Twilight in the garden. Rudy rubbed the tomato plant leaf nearest him and did not call Elaine. Elaine was with Donnie now and Donnie was a philistine, Donnie was a thief. “Donnie came to my house,” Rudy said out loud, “and stole a leg of beef.”
Jesus—was it possible the aphids were back? Plant lice. Aphids. An infestation. Not that Elaine gave a shit about his fucking flora, as she called everything he grew (except the broccoli, prone to cabbage worms, which she called his goddamn ass-fucking flora). Yet Rudy continued to not call Elaine, and he felt pride in his restraint, his perpetual and constant restraint in everything he did including his garden, which he tended with a kind of British restraint, he knew, sure, yes.
But there she was, Elaine on his walkway (his quaint, British-seeming walkway) keening toward him in the twilight of his garden.
What could she possibly want from him that she hadn’t already taken?
“Your parrot’s dead,” she said.
Hadn’t Rudy told her that Chummy would drop dead if she fought for custody? Hadn’t he explained more than once how birds establish complicated, co-dependent attachments to their humans?
“It was that Welshman killed Chummy,” Rudy said, trying to growl, “directly or indirectly.”
Elaine said, “Donnie’s from Jersey, Rudy. You know that.”
“Donnie was a Welshman,” Rudy said, rising from his garden bench. “Donnie was a thief.” Rudy’s heart thumped and whimpered its little dirge at Chummy’s demise, and in this moment he understood, always, how much there was hidden from him in plain view. The garden was bursting at the seams with decay and invasive species and flea beetles, for instance. He’d had Chummy, known Chummy, loved Chummy, almost all Chummy’s life, eight years longer than he’d known and loved Elaine even.
“What were his last words?” Rudy said.
“I love you,” Elaine said. “He said, I love you.” “No he didn’t!” Rudy said, as the locusts kicked up their sad screams.
“He did,” Elaine said. And she left him to his squash and beans and flea beetles. To his aphids. She left him alone and messy, heartbroken and in love, with what, he wasn’t sure.
Sherrie’s story pairs sent to Sam Ligon:
–Janice squatted in the bushes to pee. The train rumbled by, a long band of K-Line cars clacking above her on the rails.
–Twilight in the garden. Rudy rubbed the tomato plant leaf nearest him and did not call Elaine.
—Country music mumbled through the screen door. The clap of thunder off in the distance hit an A chord dead on.
I picked Sam as my collaborator because we’d recently organized a mini-reading tour together in Washington State and had such a good time that I wanted to continue the fun. He did not disappoint! I found this collaboration invigorating partly because we were both working very hard to create a complex story. The energy of working together was fantastic, creating a world that we both could only partially see, two sentences at a time. I will admit when Sam added the parrot I had a little nervous breakdown. I had to read what we had so far and then put the story away for a couple days to try and really understand the parrot and Rudy’s relationship to it. What could have been a parody moment turned into a really important component of the story itself. I think we were able to pull this whole thing off because we trusted each other going forward.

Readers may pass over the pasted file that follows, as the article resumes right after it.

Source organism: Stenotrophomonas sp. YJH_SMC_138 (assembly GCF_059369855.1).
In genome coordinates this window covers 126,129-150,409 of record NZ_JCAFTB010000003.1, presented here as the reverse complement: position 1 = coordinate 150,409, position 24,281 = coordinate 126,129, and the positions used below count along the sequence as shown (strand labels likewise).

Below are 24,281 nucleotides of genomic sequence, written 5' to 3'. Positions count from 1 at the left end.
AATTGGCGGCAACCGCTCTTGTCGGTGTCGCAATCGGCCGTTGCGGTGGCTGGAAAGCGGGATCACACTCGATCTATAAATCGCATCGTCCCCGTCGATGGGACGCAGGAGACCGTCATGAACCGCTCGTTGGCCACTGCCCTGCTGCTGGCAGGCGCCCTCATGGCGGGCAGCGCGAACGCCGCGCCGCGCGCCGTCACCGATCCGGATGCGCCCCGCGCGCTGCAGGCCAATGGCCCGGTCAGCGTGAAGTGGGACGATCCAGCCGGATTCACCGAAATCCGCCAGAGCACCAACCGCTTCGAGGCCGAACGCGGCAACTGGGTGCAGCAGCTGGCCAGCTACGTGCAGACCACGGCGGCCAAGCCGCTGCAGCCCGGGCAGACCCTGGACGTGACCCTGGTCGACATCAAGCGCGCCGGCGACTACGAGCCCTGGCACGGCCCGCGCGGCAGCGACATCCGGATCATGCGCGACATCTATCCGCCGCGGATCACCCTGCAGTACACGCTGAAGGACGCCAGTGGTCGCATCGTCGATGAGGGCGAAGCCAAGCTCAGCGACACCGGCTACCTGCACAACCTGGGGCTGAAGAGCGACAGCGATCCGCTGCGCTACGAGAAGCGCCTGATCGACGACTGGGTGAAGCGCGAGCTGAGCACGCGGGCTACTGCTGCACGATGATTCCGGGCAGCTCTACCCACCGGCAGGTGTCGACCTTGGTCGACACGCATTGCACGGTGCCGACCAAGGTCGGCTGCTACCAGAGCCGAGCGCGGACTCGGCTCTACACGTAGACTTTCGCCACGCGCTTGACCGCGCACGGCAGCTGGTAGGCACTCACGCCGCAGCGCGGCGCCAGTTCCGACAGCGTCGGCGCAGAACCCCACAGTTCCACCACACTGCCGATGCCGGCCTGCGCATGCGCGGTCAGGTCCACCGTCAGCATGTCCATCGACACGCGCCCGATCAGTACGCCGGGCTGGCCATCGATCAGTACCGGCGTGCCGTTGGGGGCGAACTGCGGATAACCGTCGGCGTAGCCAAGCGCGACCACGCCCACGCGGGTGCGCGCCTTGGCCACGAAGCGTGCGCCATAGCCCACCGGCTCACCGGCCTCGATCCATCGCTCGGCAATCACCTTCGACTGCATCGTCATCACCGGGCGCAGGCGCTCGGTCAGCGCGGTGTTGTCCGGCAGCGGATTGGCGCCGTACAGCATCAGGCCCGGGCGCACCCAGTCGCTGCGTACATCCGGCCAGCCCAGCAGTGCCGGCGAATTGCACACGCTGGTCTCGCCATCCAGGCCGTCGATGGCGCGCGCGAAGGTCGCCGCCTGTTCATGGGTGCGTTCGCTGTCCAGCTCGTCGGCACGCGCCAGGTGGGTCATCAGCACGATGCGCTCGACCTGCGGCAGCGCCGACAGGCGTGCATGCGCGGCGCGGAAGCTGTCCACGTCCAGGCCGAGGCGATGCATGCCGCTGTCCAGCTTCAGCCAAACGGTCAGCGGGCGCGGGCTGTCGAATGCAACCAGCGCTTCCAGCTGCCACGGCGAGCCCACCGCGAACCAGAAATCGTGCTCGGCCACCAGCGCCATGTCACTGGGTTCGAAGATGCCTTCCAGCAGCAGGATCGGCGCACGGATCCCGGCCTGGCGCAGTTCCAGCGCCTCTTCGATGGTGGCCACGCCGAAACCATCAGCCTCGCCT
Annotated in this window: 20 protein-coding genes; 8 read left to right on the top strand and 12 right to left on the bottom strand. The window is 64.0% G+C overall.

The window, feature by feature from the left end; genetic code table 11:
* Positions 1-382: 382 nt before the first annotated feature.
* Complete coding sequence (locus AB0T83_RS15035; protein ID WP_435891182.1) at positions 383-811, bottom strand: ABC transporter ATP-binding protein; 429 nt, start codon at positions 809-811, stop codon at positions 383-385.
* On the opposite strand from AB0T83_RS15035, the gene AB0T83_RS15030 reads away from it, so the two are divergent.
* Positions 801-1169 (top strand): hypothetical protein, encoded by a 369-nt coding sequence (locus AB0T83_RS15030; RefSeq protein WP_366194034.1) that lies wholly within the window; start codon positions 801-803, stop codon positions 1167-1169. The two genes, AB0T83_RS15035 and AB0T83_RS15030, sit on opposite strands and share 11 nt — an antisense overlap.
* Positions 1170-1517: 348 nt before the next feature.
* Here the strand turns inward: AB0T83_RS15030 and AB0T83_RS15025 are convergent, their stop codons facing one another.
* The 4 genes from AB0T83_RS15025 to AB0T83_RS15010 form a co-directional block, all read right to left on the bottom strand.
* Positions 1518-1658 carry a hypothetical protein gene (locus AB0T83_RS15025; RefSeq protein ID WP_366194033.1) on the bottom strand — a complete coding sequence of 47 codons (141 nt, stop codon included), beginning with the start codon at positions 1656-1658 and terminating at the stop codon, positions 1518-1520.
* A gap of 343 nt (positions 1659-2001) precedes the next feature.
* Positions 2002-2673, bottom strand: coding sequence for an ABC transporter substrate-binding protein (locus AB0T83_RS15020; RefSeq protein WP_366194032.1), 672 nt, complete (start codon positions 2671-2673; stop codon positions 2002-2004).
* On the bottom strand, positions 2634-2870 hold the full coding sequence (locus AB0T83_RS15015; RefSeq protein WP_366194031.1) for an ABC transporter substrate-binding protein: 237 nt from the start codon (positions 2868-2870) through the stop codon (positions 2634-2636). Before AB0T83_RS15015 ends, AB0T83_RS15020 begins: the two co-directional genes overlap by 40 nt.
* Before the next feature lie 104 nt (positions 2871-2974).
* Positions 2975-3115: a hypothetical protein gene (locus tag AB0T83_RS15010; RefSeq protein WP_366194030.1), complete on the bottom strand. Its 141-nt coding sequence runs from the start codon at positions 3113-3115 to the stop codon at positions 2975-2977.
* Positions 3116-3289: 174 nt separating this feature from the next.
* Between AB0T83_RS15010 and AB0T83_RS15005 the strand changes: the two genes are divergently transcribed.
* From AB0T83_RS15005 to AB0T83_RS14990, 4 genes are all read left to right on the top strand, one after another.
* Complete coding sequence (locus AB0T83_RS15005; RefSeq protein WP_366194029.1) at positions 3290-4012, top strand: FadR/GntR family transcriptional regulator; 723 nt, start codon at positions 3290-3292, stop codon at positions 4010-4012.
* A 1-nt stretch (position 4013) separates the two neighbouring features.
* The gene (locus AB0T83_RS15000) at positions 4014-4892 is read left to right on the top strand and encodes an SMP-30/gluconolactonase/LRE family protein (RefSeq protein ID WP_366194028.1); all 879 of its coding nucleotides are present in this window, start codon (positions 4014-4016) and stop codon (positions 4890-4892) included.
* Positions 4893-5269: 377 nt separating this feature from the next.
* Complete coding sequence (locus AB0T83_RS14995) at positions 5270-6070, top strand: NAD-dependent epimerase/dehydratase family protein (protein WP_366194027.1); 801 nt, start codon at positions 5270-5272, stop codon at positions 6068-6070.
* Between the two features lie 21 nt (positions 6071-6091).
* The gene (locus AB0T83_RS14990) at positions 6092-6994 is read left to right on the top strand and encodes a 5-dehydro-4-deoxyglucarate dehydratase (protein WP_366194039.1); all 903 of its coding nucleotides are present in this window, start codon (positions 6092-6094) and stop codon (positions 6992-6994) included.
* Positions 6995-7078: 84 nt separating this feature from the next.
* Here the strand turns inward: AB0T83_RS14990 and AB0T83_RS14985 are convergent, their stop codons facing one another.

Sherrie Flick is the author of the novel Reconsidering Happiness, the flash fiction chapbook I Call This Flirting, and the short story collection Whiskey, Etc. Her fiction appears in Flash Fiction Forward, New Sudden Fiction, Ploughshares, SmokeLong, Corium, New World Writing, Booth, and elsewhere. She serves as co-director of the Chautauqua Writers’ Festival and teaches in the MFA and Food Studies programs at Chatham University
It’s rare to get to collaborate with another writer. The pleasure of it is in the surprises, in challenging each other, inching the story forward while listening hard to what your collaborator is doing and where she might want to go with the story. We were limited to writing two lines at a time with this story, so I found myself wanting to answer Sherrie, to follow what she laid down, but also to push the story in new directions. Both Sherrie and I are musicians, so we’re used to listening to people we collaborate with. My greatest pleasure in this story was the last words Sherrie gave our dead parrot. I dropped that in her lap, had Rudy demand to know those last words. The answer Sherrie wrote for Elaine was perfect, I think, and provide just the right surprise and inevitability this story needs, while also moving us toward closure.
Samuel Ligon is the author of two novels—Among the Dead and Dreaming and Safe in Heaven Dead—and two collections of stories, Wonderland, illustrated by Stephen Knezovich, and Drift and Swerve. He edits the journal Willow Springs, teaches at Eastern Washington University, and is Artistic Director of the Port Townsend Writers’ Conference.